Sandy Twp. police among the finest
DuBOIS - The Sandy Township Police Department can now say it's one of the finest in Pennsylvania.
The Pennsylvania Chiefs of Police Association unanimously approved full accreditation to the police department April 3. The award was presented to the department by Randy Cox, a PCPA representative, at Monday's supervisors meeting.
"They (police department) have achieved a very momentous step, not only in their history but also, I would say, the history of the township," Cox said.
"In the commonwealth of Pennsylvania, there (are) about 1,200 municipal police departments. Less than 80 of those have achieved accreditation. So your department is a part of the 6 percent of the finest police departments in the commonwealth." The department also has the distinction of being the first in the Tri-County Region to be accredited.
It was required to meet 116 Pennsylvania Law Enforcement Accreditation standards that cover numerous facets of the department's operation, including wording the officers oath, procedures relating to patrol operations, vehicle pursuits, use of force, detention of prisoners, property/evidence control, training/career development and Pennsylvania Legal Mandates. Every aspect of the police department and the actions of the officers are addressed.
In addition, Cox said, many of the standards have additional subsections contained within them so that in order to attain accredited status, the department had to document compliance in 318 different areas.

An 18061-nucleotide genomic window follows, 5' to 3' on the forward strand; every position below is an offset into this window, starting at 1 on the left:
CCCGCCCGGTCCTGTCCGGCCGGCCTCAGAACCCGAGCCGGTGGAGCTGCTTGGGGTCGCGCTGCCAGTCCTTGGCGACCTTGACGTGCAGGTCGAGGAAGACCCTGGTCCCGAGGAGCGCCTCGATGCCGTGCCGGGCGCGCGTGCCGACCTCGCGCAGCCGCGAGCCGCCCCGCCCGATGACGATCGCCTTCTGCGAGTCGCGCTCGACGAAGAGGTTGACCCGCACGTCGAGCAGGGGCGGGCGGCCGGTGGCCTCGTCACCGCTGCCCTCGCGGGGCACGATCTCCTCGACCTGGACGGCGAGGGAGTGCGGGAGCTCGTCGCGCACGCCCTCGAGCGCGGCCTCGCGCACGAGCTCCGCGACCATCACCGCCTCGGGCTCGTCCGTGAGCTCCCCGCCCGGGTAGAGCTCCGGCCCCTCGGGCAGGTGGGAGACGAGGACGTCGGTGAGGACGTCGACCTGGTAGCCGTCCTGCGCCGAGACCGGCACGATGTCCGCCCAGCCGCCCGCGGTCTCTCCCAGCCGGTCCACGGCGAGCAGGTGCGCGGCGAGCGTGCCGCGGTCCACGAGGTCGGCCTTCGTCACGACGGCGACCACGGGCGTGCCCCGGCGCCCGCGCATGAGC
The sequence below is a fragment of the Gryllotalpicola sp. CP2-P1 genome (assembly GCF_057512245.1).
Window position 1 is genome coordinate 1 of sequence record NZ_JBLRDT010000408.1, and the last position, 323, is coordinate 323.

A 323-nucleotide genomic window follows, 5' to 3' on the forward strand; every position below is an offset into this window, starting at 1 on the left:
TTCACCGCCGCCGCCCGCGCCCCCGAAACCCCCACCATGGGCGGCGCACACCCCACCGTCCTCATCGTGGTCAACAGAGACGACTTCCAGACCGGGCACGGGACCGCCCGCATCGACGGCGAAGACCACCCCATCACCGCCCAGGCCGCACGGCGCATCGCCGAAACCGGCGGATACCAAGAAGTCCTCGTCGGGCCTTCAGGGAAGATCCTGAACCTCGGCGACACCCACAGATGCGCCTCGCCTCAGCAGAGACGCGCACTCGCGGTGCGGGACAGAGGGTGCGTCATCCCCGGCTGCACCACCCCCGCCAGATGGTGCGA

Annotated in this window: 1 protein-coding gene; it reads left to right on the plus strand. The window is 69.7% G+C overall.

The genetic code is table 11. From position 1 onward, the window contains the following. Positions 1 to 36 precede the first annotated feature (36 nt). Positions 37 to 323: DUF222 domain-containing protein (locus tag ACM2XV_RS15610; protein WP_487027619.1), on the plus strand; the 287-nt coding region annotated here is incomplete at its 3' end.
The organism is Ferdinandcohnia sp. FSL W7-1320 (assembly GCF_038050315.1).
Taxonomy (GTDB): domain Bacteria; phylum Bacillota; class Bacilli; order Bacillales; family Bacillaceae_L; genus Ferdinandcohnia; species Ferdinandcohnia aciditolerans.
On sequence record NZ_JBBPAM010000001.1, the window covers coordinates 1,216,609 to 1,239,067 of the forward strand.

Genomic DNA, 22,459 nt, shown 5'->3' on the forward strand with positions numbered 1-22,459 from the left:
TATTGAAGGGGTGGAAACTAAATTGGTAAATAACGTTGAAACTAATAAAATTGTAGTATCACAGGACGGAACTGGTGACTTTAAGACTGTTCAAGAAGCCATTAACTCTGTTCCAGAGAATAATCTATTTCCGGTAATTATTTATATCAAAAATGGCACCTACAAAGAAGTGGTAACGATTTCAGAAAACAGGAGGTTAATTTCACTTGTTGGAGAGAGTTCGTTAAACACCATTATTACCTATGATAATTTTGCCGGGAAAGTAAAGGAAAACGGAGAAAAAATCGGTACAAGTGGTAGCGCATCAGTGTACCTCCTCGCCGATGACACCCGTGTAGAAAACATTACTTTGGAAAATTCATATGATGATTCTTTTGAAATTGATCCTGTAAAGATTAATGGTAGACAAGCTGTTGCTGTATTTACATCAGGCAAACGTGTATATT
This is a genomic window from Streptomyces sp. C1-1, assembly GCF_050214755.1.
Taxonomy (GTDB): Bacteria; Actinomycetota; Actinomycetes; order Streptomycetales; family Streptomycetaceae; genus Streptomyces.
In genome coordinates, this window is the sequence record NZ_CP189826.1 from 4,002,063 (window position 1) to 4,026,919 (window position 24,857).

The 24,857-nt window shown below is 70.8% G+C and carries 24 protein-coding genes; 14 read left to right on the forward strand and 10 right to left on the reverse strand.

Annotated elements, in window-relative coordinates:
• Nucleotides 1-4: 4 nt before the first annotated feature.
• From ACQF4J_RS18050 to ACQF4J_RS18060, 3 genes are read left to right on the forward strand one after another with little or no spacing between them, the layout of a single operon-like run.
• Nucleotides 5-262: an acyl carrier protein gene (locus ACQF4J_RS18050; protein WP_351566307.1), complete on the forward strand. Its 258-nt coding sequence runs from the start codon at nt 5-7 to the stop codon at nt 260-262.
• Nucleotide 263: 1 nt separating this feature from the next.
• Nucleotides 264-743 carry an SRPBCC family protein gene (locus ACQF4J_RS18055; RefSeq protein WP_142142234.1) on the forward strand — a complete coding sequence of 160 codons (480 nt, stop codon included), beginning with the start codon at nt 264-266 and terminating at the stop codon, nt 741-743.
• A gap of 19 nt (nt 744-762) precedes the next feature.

Officers will now wear a pin above their name tags showing that they are part of an accredited department. Not counting the state police, also an accredited agency, there are only about 1,000 officers across the state out of 12,000 total municipal offices whose departments have earned them the privilege to wear those pins on their uniforms, Cox said. "Accreditation probably means a lot of things to a lot of people," Cox said.
"For the supervisors, you'll be happy that you are probably going to see an insurance break coming up pretty soon, but it's more than that. Your police department has dedicated themselves to subscribing to a standard of excellence." Special guests Monday included Clearfield County Judge Paul Cherry, District Judge Jerome Nevling, Clearfield County District Attorney William A. Shaw Jr., Sgt. Wayne Kline of the DuBois-based state police and Del Spafford, former longtime township supervisor.
Police Chief Don Routch and Accreditation Manager/Sgt. Kristopher Kruzelak expressed appreciation to the supervisors for giving the department the opportunity to go through the accreditation process. "I feel real proud of the guys. It was a group effort. It wasn't one or two people. It was the whole department who came on board," Routch said. He also thanked Administrative Assistant Sharon Jerashen and township Manager Dick Castonguay for all of their help and support.
Kruzelak said, "I feel honored to have the distinguished award, but it's been an honor, a lot of hard work, but it has made our department so much better in every aspect."